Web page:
Nigeria at 50: Evaluating Africa’s Most Promising and Frustrating Colossus

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On October 1, Nigeria will celebrate the 50th anniversary of its independence from Great Britain. While this milestone will be largely ignored here in the United States. It shouldn't be.

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Nigerian Americans are the most educated ethnic group in the United States.

Most Americans know very little about Nigeria, and that which they do know is extraordinarily negative. Nigeria is viewed as a nation with a breathtakingly corrupt government, intractable violence in its oil producing region, and as the source of the email scams that clog countless inboxes each and every day. Nigeria’s most damaging label, that of burgeoning terrorist haven, was sadly affixed last Christmas Day when a young Nigerian who was radicalized in the Middle East attempted to blow up a plane over Detroit.

While Nigeria’s miserable reputation has mostly been well-earned, the country’s critical importance to the United States still cannot and should not be ignored. Nigeria is by far the most populous nation in Africa. One out of every five Africans is a Nigerian. The country is Sub-Saharan Africa’s most prodigious oil producer and the fourth-largest exporter to the U.S. Those who denounce Nigeria as a haven for angry Islamic terrorists fail to realize how highly the country regards America. According to the Pew Research Center’s 2010 Global Attitudes Survey, 81% of Nigerians have a favorable view of the U.S. The only two countries ahead of Nigeria on survey are Kenya (94%), the homeland of President Obama’s father, and the United States itself (85%). Nigeria has been recognized by the United Nations not for exporting terrorists, but peacekeepers. The country is the fourth-largest contributor of troops to UN peacekeeping missions around the world. Nigeria played an indispensible role in ending brutal civil wars in Liberia and the Sierra Leone, and soldiers from the country constitute the majority of the African Union’s peacekeeping forces in Darfur.

Just as the importance of Nigeria is often overlooked and underappreciated, so to is the positive impact of Nigerians living in America. Nigerians are the largest African immigrant group in the U.S. They are the largest group of black professionals in the country and have the highest levels of education in the nation. According to the U.S. Census Bureau’s 2006 American Community Survey, 17% of all Nigerians in United States hold master's degrees, 4% have doctorates, and 37% have bachelor's degrees. By comparison, 8% of whites have master's degrees, 1% hold doctorates, and 19% have bachelor's degrees. Nigerian Americans have made their mark in all aspects of American life, including sports, where they have led teams to NCAA titles, NBA championships and Super Bowl victories. Several are among the highest-paid athletes in their respective leagues.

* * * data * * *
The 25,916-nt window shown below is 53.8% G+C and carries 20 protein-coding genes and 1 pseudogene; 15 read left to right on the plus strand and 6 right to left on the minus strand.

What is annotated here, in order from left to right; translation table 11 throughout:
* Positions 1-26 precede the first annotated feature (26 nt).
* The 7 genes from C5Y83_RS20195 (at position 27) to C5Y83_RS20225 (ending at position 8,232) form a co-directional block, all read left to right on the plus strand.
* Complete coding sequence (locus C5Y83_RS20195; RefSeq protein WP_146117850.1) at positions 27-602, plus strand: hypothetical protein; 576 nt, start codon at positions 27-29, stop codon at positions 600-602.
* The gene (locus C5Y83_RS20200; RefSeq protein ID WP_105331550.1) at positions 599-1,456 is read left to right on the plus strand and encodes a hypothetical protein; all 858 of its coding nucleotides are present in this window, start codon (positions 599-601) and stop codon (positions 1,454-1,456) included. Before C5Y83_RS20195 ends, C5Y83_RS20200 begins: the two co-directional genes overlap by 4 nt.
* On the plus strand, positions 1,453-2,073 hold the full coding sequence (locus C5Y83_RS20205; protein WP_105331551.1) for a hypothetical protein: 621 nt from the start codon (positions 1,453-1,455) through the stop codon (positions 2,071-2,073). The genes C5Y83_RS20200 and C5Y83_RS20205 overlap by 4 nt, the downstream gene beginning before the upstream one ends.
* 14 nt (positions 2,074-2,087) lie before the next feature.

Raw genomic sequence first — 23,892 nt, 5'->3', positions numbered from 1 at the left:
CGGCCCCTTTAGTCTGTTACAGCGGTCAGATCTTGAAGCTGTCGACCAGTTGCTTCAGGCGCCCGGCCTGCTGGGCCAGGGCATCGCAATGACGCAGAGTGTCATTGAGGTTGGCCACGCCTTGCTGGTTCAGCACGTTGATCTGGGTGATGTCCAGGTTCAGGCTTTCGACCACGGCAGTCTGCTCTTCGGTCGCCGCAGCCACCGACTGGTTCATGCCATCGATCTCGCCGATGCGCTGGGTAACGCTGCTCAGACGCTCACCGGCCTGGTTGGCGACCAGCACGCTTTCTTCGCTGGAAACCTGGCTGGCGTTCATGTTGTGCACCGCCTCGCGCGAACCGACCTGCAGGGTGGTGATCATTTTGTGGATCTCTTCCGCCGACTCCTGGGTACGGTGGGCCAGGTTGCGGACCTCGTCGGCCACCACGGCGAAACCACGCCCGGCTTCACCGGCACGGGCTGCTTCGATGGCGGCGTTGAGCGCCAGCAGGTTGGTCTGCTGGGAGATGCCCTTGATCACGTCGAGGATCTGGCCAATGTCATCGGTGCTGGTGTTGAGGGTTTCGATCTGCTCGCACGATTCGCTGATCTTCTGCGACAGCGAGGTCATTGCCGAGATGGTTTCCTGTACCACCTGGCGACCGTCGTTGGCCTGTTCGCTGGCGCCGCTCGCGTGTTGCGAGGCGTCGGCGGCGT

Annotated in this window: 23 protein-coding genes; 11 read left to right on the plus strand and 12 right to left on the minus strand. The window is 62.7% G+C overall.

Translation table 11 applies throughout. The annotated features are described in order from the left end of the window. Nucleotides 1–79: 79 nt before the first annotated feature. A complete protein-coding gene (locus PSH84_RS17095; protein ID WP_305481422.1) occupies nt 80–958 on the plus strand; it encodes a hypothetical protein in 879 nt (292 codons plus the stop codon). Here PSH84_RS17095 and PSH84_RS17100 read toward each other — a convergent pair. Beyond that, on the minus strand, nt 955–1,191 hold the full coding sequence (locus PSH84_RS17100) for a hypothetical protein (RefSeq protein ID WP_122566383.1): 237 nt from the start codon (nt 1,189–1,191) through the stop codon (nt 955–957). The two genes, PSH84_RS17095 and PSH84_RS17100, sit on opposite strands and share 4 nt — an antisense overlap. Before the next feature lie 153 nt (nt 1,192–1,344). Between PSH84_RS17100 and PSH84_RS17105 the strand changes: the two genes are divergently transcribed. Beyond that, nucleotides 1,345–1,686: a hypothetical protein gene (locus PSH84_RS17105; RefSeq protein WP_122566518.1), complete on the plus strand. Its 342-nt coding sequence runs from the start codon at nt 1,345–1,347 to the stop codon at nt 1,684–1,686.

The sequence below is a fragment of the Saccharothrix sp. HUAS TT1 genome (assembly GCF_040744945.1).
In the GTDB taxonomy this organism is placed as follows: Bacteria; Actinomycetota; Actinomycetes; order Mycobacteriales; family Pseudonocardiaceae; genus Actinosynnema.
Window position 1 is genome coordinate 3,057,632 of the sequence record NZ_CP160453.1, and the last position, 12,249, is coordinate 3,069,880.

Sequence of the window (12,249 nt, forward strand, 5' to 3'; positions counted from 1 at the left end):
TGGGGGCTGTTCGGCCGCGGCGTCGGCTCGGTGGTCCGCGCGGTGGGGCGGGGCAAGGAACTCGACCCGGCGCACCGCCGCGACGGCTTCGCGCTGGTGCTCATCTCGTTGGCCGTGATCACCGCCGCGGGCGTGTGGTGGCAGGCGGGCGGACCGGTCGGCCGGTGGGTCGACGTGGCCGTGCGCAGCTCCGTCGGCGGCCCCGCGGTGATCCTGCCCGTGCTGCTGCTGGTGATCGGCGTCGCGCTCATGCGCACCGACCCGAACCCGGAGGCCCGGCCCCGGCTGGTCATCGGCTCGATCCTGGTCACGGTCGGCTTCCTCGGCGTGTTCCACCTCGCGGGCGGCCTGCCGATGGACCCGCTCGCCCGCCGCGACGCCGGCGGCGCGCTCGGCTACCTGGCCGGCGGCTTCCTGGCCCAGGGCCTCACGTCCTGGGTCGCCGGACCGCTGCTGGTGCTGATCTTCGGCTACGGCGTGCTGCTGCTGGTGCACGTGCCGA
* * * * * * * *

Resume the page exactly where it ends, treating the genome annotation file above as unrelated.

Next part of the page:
While Nigerians have flourished in America, our native land has suffered bitterly. In the fifty years since independence, the country has endured a devastating civil war, multiple military coups, sporadic eruptions of deadly religious and ethnic-based violence and repressive regimes which wrecked the country’s economy and trampled on basic political and human rights. According to the World Bank, 85% of Nigeria’s oil revenues accrue to a mere 1% of the population, and approximately $300 billion of that revenue has been stolen over the last forty years by corrupt politicians and bureaucrats. Nigeria is home to the third-largest number of poor people in the world. Approximately one million – one million – Nigerian children under the age of five die each year, most from preventable causes. Nigeria also has the second highest number of maternal deaths annually, behind only India. Every ten minutes, at least one Nigerian woman dies in childbirth.

Nigerians flourishing in the U.S. have not been indifferent to this suffering. Armed with degrees from schools like Harvard, Princeton and Yale, they are returning home in droves to reform government agencies, start successful businesses and build up the country’s infrastructure. After I graduated from Stanford Law School in 2007, I declined several lucrative corporate law offers in order to help my father build a world-class hospital in his home state in eastern Nigeria. Through this work, I have been continually inspired by the ferocious desire of young Nigerian Americans to help transform our parents’ homeland.

For the past fifty years, Nigeria has failed as a nation while its people have achieved stunning success outside of its borders. If the country is to achieve political stability and increased economic growth, Nigerians living both inside and outside of the country must dedicate themselves heart and soul to the country’s development. With such commitment, and with the sustained support and engagement of American philanthropists and the U.S. government, Nigeria can fulfill its immeasurable potential and become, at last, a nation worthy of its amazing people.

Nigerians think very highly of the United States. As the country begins its second half-century of freedom and opportunity, it is my fierce hope that Americans will one day regard Africa’s Colossus with the same admiration and respect.

Afam Onyema is Co-Founder and Chief Operating Officer of The GEANCO Foundation, which develops medical, educational and athletic facilities in Nigeria.

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